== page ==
Faculty

Philip Measor
Philip Measor, Ph.D.

Dr. Philip Measor is an Assistant Professor in Engineering and Physics and leads the Microdevices Lab at Whitworth University.

Research Assistants

Ryan Grady
Ryan Grady

Ryan is an Engineering student and joined the Microdevices Lab in 2019. His research interests are in materials and microfluidics. His work has involved UV-VIS absorption spectroscopy, microcontrollers and microfluidics.

Taylor Burchard
Taylor Burchard

Taylor is a Biology student and joined the Microdevices Lab in 2020. Her research interests are in microfluidics and biosensing. Her work has involved microfluidic devices and the study of Caenorhabditis elegans.

Brendan Clark
Brendan Clark

Brendan is a Bioengineering student and joined the Microdevices Lab in 2020. His research interests are in optics and biosensing.

Stephanie McCallum
Stephanie McCallum

Stephanie is a Math and Applied Physics student and joined the Microdevices Lab in 2020. Her research interests are in particle tracking and image processing.

Helio Ramollari
Helio Ramollari

Helio is a Physics student and joined the Microdevices Lab in 2021. His research interests are in applied optics and has involved microdevice fabrication and characterization.

Virginia Oellrich
Virginia Oellrich

Virginia is a Health Sciences student and joined the Microdevices Lab in 2021. Her interests are in biological sensors.

Group Alumni

Name / Grad. Year / Major / Employer or School after the group

Calvin Payne / 2021 / Physics / Seabird Scientific

Calvin was a Physics student that graduated in 2021. He joined the Microdevices Lab in 2020 and his work was in applied optics. Following Whitworth, Calvin entered industry at Seabird Scientific.

Maia Ketteridge / 2021 / Biophysics / Boise State Univ.

Maia was a Biophysics student that joined the Microdevices Lab in 2020 and graduated in 2021. Her work focused on researching potential biosensor microdevices. She continued on for a PhD in Material Science at Boise State University with an emphasis in nanoscale computational modelling.

Chris Roberts / 2021 / Appl. Physics & C.S. / PACCAR Inc.

Chris was an Applied Physics and Computer Science student that graduated in 2021. He joined the Microdevices Lab in 2019 and his work involved automating optical setups and programming light sources. Following Whitworth, Chris entered industry, at PACCAR Inc., as a Software Development Engineer.

Cannon Coats / 2021 / Physics / Texas A&M University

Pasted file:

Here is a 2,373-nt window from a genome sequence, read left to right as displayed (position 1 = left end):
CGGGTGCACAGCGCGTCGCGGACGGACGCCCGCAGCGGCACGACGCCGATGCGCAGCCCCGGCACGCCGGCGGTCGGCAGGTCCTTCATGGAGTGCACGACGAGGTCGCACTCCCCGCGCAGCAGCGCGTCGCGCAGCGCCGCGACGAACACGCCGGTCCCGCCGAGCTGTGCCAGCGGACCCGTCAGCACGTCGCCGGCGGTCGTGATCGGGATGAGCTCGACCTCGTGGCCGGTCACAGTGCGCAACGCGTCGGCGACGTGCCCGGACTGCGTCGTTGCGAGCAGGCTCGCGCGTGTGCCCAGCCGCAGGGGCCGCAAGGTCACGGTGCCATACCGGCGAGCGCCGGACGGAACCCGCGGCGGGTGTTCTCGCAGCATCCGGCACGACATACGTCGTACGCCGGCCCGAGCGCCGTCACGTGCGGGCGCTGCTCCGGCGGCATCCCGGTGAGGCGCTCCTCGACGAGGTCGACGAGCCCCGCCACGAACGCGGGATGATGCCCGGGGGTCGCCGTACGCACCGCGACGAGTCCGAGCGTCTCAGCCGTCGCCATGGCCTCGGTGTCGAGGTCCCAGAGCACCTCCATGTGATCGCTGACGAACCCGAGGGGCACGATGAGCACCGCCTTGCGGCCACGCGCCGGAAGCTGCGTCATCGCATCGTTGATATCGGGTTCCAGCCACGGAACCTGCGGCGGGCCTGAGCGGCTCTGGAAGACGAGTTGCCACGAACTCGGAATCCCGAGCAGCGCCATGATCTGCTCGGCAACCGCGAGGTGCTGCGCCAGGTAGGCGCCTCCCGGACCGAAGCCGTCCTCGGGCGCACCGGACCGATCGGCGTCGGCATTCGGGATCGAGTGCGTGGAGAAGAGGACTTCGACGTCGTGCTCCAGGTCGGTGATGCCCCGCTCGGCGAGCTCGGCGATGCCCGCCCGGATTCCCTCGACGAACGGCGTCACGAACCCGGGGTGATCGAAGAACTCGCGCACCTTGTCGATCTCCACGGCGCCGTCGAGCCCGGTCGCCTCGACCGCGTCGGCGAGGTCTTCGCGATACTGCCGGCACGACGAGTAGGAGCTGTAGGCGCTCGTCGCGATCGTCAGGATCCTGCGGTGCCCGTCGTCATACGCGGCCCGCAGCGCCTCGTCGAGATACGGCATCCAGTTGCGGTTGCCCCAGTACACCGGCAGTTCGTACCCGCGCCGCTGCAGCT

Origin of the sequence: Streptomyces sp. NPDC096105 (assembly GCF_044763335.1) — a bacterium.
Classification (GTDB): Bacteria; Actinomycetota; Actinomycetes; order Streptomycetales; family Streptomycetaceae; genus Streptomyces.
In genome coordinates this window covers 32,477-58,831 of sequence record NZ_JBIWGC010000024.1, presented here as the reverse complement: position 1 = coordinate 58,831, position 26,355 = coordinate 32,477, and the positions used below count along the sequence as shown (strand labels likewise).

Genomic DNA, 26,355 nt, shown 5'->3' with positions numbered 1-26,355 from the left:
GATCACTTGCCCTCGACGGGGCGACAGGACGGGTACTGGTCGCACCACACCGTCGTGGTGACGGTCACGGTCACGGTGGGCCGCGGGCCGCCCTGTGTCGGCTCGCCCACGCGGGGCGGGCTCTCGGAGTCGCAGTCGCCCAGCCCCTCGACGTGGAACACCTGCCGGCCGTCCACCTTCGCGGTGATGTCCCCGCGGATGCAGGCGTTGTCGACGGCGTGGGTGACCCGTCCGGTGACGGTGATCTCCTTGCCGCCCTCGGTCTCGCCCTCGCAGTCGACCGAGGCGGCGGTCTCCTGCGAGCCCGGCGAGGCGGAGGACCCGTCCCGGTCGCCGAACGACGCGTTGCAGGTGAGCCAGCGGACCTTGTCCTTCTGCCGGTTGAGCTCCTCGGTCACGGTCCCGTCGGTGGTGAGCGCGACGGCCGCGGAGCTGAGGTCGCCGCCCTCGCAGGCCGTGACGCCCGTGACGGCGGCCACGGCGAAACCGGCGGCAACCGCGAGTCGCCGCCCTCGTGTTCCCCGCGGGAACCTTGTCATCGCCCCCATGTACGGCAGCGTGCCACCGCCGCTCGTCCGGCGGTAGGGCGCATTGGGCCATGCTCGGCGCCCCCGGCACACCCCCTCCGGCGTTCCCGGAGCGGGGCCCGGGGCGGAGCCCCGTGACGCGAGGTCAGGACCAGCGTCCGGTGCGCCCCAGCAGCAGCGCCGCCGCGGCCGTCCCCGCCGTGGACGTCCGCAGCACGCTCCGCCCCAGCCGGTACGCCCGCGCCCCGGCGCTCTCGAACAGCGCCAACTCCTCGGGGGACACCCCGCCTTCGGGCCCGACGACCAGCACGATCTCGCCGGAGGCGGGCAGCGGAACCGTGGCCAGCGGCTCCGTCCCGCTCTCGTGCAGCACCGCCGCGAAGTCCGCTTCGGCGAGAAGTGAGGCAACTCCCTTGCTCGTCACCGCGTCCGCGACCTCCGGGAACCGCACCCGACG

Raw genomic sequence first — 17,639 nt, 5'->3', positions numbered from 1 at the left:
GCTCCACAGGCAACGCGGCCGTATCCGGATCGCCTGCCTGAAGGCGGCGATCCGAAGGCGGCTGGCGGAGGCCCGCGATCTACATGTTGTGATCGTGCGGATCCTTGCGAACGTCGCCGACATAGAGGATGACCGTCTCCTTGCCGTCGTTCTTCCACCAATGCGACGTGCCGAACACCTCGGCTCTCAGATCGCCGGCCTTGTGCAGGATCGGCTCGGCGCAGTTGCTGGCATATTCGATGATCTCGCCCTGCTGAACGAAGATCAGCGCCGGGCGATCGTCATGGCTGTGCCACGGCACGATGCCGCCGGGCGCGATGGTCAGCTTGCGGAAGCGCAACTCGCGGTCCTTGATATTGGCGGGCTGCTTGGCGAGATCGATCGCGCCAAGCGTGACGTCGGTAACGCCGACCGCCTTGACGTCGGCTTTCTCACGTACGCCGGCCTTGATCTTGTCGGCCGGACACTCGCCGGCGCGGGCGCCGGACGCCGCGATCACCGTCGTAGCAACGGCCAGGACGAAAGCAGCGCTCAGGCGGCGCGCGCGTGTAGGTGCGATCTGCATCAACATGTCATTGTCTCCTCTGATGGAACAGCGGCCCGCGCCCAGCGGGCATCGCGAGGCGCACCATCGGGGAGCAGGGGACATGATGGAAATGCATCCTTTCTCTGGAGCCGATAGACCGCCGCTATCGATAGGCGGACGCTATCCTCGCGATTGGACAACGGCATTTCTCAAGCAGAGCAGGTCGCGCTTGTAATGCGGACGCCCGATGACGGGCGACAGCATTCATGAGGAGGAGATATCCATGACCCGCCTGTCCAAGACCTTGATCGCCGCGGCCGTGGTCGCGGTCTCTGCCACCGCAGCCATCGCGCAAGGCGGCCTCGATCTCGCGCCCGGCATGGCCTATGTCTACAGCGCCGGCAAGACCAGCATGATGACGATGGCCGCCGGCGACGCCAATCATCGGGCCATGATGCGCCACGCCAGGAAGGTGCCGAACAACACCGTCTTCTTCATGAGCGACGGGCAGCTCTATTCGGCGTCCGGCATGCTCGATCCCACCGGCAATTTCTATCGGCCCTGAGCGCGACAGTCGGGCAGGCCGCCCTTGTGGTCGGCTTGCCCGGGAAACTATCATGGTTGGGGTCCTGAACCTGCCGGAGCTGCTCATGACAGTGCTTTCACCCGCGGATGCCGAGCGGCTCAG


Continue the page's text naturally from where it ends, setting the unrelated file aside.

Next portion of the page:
Cannon was a Physics student that graduated in 2021. He joined the Microdevices Lab in 2019 and his work involved design and fabrication of 3D printed parts. Following Whitworth, Cannon entered a Ph.D. program in Physics at Texas A&M University with an emphasis in radiation.

Mateo Reynoso Roman / 2020 / Physics / Georgia Tech.

Mateo was a Physics student and graduated in 2020. He continued on to a Ph.D. program at Georgia Institute of Technology with an emphasis in nonlinear physics including chaos theory. Mateo joined the Microdevices Lab in 2018. His research interests were in optics including refractive index characterization and image processing. He used a Pulfrich refractometer to characterize the index of different materials. He also used a Fourier filtering image processing method to extract microscale dimensions from images.

Samartha Shrestha / 2020 / Biology / University of Washington

Samartha was a Biology (Pre-Med) student, joined the Microdevices Lab in 2019 and graduated Whitworth in 2020. He has continued on to the University of Washington to become a medical doctor. His research interests were in developing new materials for fabricating microdevices. This included UV-VIS spectroscopy and materials research.

William Engelhardt / 2020 / Biomedical Engineering / Wash. Univ.

William was a 3/2 Biomedical Engineering student and transitioned to Washington University in St. Louis to focus on Biomedical Engineering. He joined the Microdevices Lab in 2020 and focused on optical simulations.

Ishan Gauli / 2020 / Applied Physics / Wash. Univ.

Ishan was a 3/2 Applied Physics student and graduated in 2020. He joined the Microdevices Lab in 2018 and his work entailed building a Pulfrich refractometer to measure the refractive index of different materials. He achieved index measurements accurate to within Δn = 0.001 or within a 0.054% index change. He transferred to Washington University in St. Louis to focus on Electrical Engineering and Applied Physics with an emphasis in Optics. Ishan continued on at Washington University in St. Louis for a Ph.D. in Electrical Engineering focusing on neuromorphic control systems.